Glossary of Poetic Terms
No.1 on Google UK
|Short story or piece of verse conveying a
moral e.g. Aesop's fables.
|A short tale in verse originating from early
French poetry. Fabliaux were often comic or ribald in tone. An English
example is the Miller's Tale by Chaucer.
|Term used to describe front stressed meters such as
trochaic and dactylic - as opposed to
|Originally a term synonymous with
imagination through the use of
conceits. It was later downgraded by Romantic critics to mean invention
of a more superficial nature.
|Line of verse with an extra unstressed
syllable at the end.
|Language where the literal meaning of words or phrases is
disregarded in order to show an imaginative relationship between diverse
things. Figurative language makes poetry more vivid. Such figures of
speech include: allegory,
|Figures of Speech
|See 'Figurative Language' above.
School of Poetry
|Derogatory term coined by Robert Buchanan
(writing as Thomas Maitland) to describe the work of
D.G. Rossetti, A.C.
Swinburne and William Morris who he saw as being immoral and overly
|A contest of invective between two poets e.g.
the Flyting of Dunbar and Kennedie.
|A foot is a basic unit of a meter. In
English, a metrical foot
normally contains either two or three syllables with varying patterns of stress.
|Poetry involving argument and debate.
|The structural components of a poem e.g.
stanza pattern, metre, syllable count etc - as opposed to the
said that: 'In the perfect poet they (form and content) fit and are the
|Poetry that is discovered 'ready-made'
within the text of books, newspapers, advertisements etc. Several years ago I came
across the following double haiku in the Eastern Daily Press:
Person required for large
Modern sow unit.
|Four Ages of Poetry
|Title of a (light hearted) essay by Thomas
Love Peacock in which he classified poetry in terms of four periods:
iron, gold, silver and brass.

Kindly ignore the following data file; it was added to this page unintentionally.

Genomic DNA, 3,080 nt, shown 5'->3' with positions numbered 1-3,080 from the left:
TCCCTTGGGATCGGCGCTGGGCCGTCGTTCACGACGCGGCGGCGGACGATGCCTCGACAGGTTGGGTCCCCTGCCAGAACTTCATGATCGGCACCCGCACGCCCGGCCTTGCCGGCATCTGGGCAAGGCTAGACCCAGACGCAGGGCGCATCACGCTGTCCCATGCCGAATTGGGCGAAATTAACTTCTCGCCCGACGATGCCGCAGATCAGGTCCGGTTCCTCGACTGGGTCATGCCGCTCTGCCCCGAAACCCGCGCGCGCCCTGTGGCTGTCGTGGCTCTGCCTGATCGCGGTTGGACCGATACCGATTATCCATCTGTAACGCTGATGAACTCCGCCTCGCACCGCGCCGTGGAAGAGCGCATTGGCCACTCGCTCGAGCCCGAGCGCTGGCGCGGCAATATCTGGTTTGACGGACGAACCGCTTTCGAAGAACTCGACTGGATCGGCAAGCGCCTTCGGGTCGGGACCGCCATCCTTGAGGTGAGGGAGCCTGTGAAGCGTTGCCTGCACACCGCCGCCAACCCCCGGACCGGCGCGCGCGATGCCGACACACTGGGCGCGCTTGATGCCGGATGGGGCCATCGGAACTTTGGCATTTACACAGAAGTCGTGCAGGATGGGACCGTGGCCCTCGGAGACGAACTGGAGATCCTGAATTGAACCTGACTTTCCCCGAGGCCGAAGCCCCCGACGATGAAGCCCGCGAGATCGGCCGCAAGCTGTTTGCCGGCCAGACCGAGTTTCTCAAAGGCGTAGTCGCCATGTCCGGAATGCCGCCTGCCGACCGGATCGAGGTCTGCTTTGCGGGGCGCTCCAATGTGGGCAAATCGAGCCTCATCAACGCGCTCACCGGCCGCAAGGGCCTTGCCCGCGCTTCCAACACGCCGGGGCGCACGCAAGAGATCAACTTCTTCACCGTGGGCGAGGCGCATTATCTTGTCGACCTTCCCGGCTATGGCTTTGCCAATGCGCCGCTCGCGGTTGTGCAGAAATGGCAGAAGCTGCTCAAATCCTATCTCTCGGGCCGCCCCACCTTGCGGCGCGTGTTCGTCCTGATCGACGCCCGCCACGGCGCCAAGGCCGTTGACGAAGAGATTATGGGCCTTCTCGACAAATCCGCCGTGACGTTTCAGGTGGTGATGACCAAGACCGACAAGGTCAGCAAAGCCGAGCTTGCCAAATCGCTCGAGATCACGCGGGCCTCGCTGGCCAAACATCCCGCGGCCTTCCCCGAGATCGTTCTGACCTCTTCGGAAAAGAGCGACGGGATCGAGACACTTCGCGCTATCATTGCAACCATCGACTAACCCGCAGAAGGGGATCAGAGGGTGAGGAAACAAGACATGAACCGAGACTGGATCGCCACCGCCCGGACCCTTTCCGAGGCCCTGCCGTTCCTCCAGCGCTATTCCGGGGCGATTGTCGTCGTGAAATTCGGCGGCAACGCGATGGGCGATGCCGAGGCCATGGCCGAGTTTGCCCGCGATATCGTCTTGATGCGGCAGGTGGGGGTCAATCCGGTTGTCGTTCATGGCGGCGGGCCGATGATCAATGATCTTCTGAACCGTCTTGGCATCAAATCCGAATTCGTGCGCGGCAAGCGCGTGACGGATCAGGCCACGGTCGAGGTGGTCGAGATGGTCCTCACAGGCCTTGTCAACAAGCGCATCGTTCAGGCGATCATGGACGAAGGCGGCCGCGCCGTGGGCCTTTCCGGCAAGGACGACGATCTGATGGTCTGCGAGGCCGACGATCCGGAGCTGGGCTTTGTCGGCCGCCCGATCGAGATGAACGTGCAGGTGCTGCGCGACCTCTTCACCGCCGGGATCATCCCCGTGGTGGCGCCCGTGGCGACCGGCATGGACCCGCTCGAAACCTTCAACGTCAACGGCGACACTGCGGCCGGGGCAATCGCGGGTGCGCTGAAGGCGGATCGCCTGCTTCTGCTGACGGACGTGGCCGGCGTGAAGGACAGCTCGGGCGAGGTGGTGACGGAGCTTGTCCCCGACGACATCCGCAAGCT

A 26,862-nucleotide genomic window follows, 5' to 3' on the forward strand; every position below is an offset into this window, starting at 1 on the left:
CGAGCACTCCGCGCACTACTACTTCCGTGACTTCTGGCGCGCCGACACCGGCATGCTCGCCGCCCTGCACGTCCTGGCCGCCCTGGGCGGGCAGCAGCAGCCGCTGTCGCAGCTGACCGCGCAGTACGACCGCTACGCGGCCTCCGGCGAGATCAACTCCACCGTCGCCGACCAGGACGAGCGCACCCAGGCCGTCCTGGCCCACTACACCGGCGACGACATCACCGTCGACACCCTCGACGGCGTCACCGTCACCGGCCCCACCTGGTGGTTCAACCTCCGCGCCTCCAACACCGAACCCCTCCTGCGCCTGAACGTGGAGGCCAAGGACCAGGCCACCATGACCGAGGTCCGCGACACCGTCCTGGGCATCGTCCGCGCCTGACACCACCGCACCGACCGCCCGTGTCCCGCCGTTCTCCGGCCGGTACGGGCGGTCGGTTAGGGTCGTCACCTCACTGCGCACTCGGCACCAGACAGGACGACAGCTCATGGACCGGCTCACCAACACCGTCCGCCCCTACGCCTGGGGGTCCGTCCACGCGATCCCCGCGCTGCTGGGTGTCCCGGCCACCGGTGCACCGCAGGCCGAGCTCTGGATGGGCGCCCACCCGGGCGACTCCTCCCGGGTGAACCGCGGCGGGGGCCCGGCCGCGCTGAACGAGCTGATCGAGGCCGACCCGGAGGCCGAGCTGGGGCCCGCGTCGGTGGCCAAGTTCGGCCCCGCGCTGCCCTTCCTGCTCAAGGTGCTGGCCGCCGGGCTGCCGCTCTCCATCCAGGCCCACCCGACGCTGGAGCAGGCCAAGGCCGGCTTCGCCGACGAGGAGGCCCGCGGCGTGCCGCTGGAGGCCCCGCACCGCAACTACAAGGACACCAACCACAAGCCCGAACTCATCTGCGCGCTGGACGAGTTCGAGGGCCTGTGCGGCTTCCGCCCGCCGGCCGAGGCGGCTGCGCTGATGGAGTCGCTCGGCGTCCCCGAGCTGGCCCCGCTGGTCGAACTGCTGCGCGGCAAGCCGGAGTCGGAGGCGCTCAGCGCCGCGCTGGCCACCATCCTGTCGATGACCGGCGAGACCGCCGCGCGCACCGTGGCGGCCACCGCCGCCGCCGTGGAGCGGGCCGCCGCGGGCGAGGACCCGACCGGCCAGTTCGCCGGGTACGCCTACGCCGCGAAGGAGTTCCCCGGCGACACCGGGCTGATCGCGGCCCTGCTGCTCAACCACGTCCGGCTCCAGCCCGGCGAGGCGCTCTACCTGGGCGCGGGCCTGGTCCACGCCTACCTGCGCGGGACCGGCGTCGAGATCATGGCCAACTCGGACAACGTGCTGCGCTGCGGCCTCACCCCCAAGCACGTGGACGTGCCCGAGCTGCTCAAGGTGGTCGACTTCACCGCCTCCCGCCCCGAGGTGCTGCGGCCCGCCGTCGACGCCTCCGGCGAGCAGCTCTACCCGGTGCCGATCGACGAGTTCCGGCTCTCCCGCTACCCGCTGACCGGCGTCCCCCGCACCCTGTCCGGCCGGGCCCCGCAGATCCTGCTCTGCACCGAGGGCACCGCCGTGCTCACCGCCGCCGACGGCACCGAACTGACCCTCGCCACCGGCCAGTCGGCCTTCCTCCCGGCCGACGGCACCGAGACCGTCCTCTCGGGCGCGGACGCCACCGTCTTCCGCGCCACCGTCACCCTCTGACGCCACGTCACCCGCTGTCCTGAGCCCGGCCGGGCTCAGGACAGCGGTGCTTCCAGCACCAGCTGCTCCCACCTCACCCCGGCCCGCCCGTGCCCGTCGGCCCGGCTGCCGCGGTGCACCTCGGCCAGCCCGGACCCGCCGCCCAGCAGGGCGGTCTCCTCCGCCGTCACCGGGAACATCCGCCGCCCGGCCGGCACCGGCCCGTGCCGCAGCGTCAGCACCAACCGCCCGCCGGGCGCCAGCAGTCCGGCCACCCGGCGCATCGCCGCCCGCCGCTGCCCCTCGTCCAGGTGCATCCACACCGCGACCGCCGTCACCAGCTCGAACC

|Classification devised by I.A.Richards in his
Practical Criticism (1930) which distinguishes the four different
meanings in a poem, namely:
1) Sense - what is actually said
2) Feeling - the poet's emotional attitude
3) Tone - the poet's attitude to his/her reader
4) Intention - the poet's purpose or the effect he/she is trying to
|A line of poetry containing fourteen
syllables. Usually refers to iambic
heptameter e.g. Captain
Stratton's Fancy by John Masefield.
|Verse without formal meter or rhyme patterns. Free
verse, instead, relies upon the natural rhythms of everyday speech. The American poet
Walt Whitman was a pioneer of free verse (see
Song of Myself).
However, it was fellow Americans T.S.Eliot and
Ezra Pound who are generally regarded as the major
instigators of free verse in English. Free verse is particularly associated with
modernist movements. See also
forms devised by the French Provençal
troubadour poets. These include: the
the chant royal, the
kyrielle, the lai, the
the sestina, the
the virelai and the
villanelle. Many of these
forms were subsequently used by the famous 15th century French poet François Villon. Henry Austin Dobson and
A. C. Swinburne were two English poets who
specialised in the use of French forms.